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Your home | family living

Living and working stylishly in a Roxbury loft

Married designers with a young daughter combine sophisticated residence and child-friendly workspace in their open-plan space.

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Clara paints at the marble-topped Saarinen dining table her parents won in the Apartment Therapy 2009 Small Cool contest. The 1960s chairs, which Brad Dufton painted white and had reupholstered in an indoor/outdoor fabric, are from eBay. The clear glass pendant light cost $19.99 at a North Shore antiques shop.
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A graphic print of the Flying Horses Carousel on Martha’s Vineyard hangs above Clara’s desk.

Like many young families, the Duftons of Roxbury’s Dudley Square opt for open-plan living. What sets Kendra and Brad Dufton apart is that their home — a 1,350-square-foot loft in a former shoe factory — is also the studio for their interior design firm, Color Theory Boston. The couple like that the setup lets their 3-year-old daughter, Clara, see the daily goings on of their business. “She picks up on everything we do,” Brad says. “It’s important to us to raise her like this.”

The space perfectly accommodates the Duftons’ growing business, family, and vintage collections. With original wood floors, exposed ductwork, 11-foot ceilings, and six giant windows, the loft has the aura of an artist’s haven. And its layout is tailor-made for the trio. A raised platform nestled in one corner of the main space serves as Color Theory headquarters. Cubbies overflow with presentation binders, design books, and bins of swatches, with two that hold Clara’s art materials, giving her a stake in an area otherwise dedicated to business.

Next to the shelving is a child-size antique desk for “Clara work.” A swath of Cole & Son Tropical Birds wallpaper, left over from a job on Martha’s Vineyard, adorns the wall where the room transitions to black. A recent addition is Clara’s first gallery, a series of 20 small square pieces of spin art. “We want Clara to feel she has a voice here,” says her father, “but we display it in a sophisticated way.”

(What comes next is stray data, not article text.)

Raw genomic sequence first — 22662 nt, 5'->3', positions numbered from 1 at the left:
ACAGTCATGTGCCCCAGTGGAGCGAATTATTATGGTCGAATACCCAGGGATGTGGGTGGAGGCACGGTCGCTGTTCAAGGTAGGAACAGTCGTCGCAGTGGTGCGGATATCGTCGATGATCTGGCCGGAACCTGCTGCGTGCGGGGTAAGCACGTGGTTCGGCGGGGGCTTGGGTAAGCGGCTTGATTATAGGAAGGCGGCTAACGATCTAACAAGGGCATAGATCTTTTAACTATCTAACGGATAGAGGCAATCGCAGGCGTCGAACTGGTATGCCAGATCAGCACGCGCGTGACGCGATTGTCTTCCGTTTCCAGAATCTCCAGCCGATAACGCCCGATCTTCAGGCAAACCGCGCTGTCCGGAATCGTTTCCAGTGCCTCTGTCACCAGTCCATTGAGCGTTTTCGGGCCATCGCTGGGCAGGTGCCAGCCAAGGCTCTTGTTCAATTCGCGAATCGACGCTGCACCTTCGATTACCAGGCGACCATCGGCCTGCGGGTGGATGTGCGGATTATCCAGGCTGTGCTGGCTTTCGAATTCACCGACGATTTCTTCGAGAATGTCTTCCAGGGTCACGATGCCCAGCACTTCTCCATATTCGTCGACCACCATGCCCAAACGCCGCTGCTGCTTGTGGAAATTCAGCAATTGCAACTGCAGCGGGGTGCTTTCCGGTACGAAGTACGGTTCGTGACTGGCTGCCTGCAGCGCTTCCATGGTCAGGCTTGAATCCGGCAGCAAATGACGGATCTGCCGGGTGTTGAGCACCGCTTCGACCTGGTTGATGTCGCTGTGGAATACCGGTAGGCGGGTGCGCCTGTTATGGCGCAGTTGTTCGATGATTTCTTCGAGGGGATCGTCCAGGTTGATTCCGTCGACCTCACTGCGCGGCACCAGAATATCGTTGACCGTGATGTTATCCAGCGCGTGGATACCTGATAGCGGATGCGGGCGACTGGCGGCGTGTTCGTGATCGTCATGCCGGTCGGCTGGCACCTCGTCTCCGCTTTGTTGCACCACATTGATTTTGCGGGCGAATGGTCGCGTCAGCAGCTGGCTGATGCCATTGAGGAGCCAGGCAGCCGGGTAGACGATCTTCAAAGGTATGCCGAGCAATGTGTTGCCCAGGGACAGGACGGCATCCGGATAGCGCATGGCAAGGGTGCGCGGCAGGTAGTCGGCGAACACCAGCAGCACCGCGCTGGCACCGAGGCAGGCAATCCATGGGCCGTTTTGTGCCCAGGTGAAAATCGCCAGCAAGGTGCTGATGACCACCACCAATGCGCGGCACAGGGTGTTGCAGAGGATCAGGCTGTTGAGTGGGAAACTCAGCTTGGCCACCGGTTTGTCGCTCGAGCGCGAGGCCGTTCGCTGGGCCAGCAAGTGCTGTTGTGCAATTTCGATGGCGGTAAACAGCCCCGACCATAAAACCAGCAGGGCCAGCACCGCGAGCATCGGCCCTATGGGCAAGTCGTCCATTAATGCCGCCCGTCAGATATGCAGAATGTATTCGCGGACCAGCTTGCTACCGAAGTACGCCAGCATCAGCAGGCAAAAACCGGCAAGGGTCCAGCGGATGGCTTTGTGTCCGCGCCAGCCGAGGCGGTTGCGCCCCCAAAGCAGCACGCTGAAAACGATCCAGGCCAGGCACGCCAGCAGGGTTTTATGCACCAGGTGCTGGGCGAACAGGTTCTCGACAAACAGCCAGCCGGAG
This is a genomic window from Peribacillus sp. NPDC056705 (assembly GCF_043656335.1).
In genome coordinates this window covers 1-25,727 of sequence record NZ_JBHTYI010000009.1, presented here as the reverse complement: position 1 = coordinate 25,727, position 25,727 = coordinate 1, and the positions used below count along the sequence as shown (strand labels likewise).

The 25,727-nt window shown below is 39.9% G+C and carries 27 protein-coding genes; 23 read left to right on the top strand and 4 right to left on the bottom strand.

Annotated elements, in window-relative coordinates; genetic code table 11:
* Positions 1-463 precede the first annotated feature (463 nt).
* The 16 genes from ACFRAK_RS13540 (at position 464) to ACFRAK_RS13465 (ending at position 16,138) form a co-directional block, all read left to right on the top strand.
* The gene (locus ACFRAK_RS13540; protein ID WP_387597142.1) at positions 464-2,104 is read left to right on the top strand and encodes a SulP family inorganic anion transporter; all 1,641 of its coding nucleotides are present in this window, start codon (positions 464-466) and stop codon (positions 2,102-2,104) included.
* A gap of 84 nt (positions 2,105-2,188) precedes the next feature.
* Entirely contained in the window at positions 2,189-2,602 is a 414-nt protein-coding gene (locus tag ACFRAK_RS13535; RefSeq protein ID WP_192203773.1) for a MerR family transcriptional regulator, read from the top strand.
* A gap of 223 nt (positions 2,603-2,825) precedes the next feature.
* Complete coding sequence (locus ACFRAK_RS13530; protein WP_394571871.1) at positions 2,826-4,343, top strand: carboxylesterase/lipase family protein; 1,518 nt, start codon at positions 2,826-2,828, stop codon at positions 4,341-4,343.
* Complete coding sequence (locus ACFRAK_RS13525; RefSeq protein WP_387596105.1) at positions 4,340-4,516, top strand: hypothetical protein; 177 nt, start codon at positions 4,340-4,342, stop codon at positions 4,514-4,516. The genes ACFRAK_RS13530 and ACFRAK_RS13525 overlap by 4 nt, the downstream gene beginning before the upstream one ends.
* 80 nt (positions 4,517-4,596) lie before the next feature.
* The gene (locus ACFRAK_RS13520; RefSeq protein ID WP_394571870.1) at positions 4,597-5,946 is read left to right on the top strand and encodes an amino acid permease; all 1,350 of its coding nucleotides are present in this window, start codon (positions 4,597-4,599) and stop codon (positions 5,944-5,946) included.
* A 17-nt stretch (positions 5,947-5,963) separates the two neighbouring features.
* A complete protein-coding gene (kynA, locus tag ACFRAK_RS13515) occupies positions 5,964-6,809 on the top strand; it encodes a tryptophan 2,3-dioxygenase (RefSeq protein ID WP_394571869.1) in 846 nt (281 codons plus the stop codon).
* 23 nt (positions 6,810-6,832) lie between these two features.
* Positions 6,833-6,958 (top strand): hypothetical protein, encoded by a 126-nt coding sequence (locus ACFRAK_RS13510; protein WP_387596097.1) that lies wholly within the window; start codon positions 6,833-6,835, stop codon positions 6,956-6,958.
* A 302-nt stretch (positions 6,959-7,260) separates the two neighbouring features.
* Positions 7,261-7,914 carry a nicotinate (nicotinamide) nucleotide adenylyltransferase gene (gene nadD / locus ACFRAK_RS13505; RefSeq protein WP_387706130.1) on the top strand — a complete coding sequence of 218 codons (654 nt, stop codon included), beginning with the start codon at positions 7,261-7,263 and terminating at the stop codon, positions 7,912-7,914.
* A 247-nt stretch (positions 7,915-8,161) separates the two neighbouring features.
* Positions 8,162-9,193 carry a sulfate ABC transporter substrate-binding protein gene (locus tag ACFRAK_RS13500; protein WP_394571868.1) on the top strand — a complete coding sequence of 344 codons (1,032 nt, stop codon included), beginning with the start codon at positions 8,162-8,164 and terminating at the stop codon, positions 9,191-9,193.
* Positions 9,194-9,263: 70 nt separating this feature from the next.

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Clara’s “library” is another example of how the couple balance their desire for cool design and the reality of living with a little one. “Every book cover features art that works well with our palette,” Brad says.

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Floating shelves showcase rotating collections of vintage finds, including porcelain figurines (peacocks figure prominently), a geometric print that inspired Clara’s nursery, and vases that make their way into clients’ homes. Both Kendra and Brad come from families with a strong aesthetic sense, which they want to impart to Clara. Everything is visually stimulating and not necessarily off-limits. “She loves holding the little pieces,” says Kendra, and she handles them carefully.

While the couple’s bedroom is a jewel-like retreat bathed in the firm’s signature shade, Benjamin Moore’s Bermuda Turquoise, Clara’s space — a former recording studio that encompasses sleeping and play areas — is vibrant, fun, and feminine. Graphic black-and-white wallpapers contrast with juicy pinky-purple walls, grounded with patterned rugs in coordinating hues. A tepee sits alongside a dress-up corner that resembles a pint-size boutique replete with princess paraphernalia. Like the rest of the home — and the rooms the adult Duftons create for clients — the aesthetic is unique and personal.

The loft is a dream come true for an urban family, but being in close proximity has challenges, too. In a corner of the living room is Brad’s “time out” chair, a vintage Italian piece upholstered in soft olive leather, where he sits when feeling overwhelmed. “It’s a quick reality check to remind me how great our situation is,” he explains. “This is exactly how we want to live.”

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The Cole & Son Riviera wallpaper in the play area creates a window-like effect.

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